When couples go to bed together lately the last thing on their minds is sex. Its more likely to be tweeting, updating Facebook, scrolling through Instagram or filtering emails. It seems our inability to leave laptops and tablets outside the bedroom door is having a distinctly dampening effect on the national libido.
A survey carried out once every decade has found that Britons are having less sex than at any time for over the past twenty years. The average is now down to five times a month. The target group of 15,000 people were between the ages of 16 to 44.
The National Survey of Sexual Attitudes and Lifestyles (Natsal) found that, on the whole, participants were just not in the mood for sex. They lay a lot of the blame on modern technologies. As well as being worried about money and jobs, potential lovers are seemingly more worried about their twitter timelines than their erogenous zones.
Kaye Wellings, who wrote the report, says that the recession has had a deflationary effect on love lives. Being on call 24/7 with smartphones is another factor in people bringing their work to bed with them. What’s going on between the sheets is more often than not, spreadsheets.
There is one startling revelation though. While men’s sexual partners (in a lifetime) have gone down to a record low of 11.7, women’s have gone up. While, at first glance, this does not appear to make sense, the answer lies in who with. More women are having sex with other women than ever before. This statistic has gone up from 4% to 16%.
In the 1994 film Four Weddings and a Funeral, Hugh Grant’s character, Charlie, falls for sophisticated American, Carrie, played by Andie McDowell. In a scene now known as “Carrie’s List” she reels off her previous sexual conquests, to his intense English (embarrassed) bewilderment. When she gets to number 6 and she is still only on her 17th birthday, he almost chokes on his cup of tea. She finally gets to 33, her fiancé, and stops. He is somewhat relieved to find that he, at position 32, was categorised as “lovely.” It is no good though, she is about to be married to a hearty Scot, Hamish, and his passion appears forever unrequited. At the time the movie was released, the scene was written (and received) with the intention of being shocking.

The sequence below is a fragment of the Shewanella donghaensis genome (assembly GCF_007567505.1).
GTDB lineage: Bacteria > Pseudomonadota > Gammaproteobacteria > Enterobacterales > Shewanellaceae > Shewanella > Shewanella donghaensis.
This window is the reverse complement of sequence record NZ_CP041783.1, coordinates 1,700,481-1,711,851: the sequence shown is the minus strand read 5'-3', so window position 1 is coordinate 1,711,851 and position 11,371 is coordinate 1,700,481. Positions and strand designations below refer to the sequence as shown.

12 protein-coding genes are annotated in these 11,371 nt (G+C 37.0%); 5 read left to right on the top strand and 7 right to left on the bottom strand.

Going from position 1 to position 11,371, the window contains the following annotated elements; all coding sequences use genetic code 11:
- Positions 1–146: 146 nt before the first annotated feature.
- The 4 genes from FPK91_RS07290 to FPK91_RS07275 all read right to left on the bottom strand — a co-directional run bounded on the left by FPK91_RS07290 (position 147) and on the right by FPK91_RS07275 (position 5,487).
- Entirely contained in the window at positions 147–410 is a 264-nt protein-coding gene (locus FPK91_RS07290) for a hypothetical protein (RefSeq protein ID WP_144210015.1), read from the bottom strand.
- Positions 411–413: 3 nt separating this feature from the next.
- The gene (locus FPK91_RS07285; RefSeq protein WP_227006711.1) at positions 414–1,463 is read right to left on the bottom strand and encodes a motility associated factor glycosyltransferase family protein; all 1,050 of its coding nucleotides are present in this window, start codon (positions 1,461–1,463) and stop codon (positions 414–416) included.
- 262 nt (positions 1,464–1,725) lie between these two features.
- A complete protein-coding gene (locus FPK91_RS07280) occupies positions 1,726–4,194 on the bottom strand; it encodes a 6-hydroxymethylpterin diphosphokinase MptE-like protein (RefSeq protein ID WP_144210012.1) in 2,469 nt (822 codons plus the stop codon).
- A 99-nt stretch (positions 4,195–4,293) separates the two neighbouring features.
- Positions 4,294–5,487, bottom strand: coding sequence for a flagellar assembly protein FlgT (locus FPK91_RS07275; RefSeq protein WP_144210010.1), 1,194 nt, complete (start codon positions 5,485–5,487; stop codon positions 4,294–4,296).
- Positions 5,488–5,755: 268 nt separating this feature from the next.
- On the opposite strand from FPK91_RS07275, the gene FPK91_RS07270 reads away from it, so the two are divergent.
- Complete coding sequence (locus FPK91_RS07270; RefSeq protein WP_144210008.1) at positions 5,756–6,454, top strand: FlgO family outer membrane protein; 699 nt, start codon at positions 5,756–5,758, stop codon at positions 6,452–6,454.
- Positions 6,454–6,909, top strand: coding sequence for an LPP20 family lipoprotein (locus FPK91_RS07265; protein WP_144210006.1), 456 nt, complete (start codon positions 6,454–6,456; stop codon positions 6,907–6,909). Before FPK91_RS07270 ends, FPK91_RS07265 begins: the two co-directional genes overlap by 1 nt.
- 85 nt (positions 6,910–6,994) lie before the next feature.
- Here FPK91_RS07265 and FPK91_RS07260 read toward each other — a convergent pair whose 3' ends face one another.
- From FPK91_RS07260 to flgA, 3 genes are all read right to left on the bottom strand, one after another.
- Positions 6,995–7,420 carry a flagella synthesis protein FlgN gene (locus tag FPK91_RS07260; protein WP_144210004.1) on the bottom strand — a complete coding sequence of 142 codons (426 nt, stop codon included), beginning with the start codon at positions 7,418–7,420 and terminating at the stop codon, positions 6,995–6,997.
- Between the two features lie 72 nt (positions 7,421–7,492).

The gap is now closing. Women have gone from an average of 4 partners in a lifetime to double that, with 8 being closer to the norm. It is still along way from Carrie’s 33, but it does show a distinct move away from the “nice girls don’t do it” stigma of earlier generations.
Some moral goalposts have not shifted. Two thirds of all the interviewees said that they found cheating on a partner to be wrong. And only 13% of women agreed that there was “nothing wrong” with one-night stands.
In heartening news for the older demographic, the 65-74 age group were found to be highly sexually active. In this group, 60% of all the men and 42% of the women had had sex in the last year
Commenting on all the findings, Dr Cath Mercer of University College London, remarks that we need to revise the way we view sexual health. It clearly has implications way beyond the reproductive years.
The biggest changes are seen in female attitudes and these can be attributed to “profound changes in the position of women in society” as well as the “norms governing their lifestyle” and “media representations.”
While Brits are having less “nookie” when they do put down their computers and get up close and personal, it seems they are willing to be more adventurous and experimental.
The old days of “No Sex Please We’re British” may well have changed to “No Sex Please We’re Texting” but when it comes to the crunch, it seems there is still some interesting progress being made.
By Kate Henderson